I'm sharing a link to an important blog post addressing public education concerns in Morgan County and throughout the state of Utah:
Funding Education is More Pressing Than Opposing Utah Core Standards
Wednesday, March 26, 2014
Tuesday, March 18, 2014
The two youngest occupants of our household are obsessed with MineCraft. On most evenings, I walk through the door from work to be greeted by one of the girls requesting my iPhone while the other one is on the couch deeply concentrating on MineCraft with the iPad.
I realize that MineCraft is a relatively harmless game and they most certainly could be getting into trouble doing something else. But they should be using that time tackling homework, reading a good book, playing outside, practicing the piano, and so on.
Ryan and I devised a brilliant plan to hinder their MineCraft time...we would simply change the passcode on the iPhone and iPad. The 4-digit passcode was our house number. (Genius, I know.) We decided to come up with a new 4-digit passcode that would not only confound the girls but also, and more importantly, we could remember.
"Hey, I know...let's just use the same four digits, but only backwards," I said to Ryan late one night after the girls had gone to bed.
"Do you think they'll figure it out?" he questioned.
"Never!" I said with grand confidence as I changed the codes.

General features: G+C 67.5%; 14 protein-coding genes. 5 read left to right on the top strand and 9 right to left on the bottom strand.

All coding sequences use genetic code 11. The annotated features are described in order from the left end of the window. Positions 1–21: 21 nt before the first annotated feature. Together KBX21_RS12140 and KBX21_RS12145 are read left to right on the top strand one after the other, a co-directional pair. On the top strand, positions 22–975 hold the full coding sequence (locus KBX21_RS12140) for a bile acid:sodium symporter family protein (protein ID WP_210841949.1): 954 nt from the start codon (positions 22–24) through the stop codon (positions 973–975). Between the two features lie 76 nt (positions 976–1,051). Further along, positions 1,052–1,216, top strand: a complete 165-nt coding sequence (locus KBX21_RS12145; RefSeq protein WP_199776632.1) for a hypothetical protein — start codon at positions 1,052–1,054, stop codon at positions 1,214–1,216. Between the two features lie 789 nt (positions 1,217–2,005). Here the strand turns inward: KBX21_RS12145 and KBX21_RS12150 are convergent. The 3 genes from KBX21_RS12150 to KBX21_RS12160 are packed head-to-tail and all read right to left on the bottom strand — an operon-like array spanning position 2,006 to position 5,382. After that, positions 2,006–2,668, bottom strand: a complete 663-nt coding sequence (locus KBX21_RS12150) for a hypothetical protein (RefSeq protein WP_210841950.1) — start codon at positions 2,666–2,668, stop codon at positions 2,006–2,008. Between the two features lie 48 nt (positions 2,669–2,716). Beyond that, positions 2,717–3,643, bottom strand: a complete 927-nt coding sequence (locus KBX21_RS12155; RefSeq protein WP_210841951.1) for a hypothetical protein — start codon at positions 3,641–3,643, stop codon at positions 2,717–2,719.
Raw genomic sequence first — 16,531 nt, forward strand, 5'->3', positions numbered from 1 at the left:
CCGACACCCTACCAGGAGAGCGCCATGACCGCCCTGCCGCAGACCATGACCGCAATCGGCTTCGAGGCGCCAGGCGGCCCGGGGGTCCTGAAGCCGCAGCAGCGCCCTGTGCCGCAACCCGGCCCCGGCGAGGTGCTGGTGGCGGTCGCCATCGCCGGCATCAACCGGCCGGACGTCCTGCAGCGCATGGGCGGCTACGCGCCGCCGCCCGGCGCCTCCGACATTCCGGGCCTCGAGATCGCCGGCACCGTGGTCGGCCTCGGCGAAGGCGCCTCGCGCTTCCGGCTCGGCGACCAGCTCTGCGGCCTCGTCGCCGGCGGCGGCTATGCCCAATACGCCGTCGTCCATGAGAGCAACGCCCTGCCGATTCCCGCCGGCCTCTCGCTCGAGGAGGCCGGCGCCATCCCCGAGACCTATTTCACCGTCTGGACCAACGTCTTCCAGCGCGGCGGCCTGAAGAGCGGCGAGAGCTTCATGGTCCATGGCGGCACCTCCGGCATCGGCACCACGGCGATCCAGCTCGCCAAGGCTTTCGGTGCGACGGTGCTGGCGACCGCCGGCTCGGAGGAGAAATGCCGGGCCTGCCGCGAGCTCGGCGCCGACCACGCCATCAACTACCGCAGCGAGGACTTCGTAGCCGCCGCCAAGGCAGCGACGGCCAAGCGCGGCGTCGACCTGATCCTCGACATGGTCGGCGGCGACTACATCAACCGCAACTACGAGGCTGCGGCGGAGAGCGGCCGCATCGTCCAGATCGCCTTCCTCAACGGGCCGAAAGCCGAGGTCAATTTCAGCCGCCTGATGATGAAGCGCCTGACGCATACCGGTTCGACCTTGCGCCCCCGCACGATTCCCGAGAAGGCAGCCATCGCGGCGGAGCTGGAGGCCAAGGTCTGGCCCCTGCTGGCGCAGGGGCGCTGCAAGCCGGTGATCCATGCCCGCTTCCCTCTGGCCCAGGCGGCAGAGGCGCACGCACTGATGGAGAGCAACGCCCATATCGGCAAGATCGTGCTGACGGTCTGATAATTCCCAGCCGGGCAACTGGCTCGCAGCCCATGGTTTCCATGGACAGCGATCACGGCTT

The next day I returned home from work to be greeted by my smirking 8 year-old.
"So...you thought you could change the code on the iPad?" she asked accusingly.
"What are you talking about?" I replied innocently.
"You changed the code, Mom, so we couldn't get on the iPad," Jenna continued. "But I figured it out...it's the house number, but backwards."
Oh, the look of satisfaction on her face was priceless. I should have snapped a photo of her right then and there. She was triumphant!
I should mention that the 12 year-old also tried to crack the code, and gave up after a few attempts. But the 8 year-old was determined...she was not going to be out-smarted by her mom and dad. I found out later that it took her less than 30 minutes to figure it out.
I've always known Jenna is a tenacious child. I just didn't realize I was such a naive parent. Lesson learned.
We are now in search of a new 4-digit code that the adults in the house can remember and the minors won't figure out. Your recommendations for "uncrackable codes" that are easy to remember are most welcome.
My neighbor suggested I do what she does...and use the 4-digit produce code of a favorite fruit. (I should mention my neighbor is super healthy and memorizes produce codes for fun so she can outsmart the checkers at the grocery store. I'm not that clever.)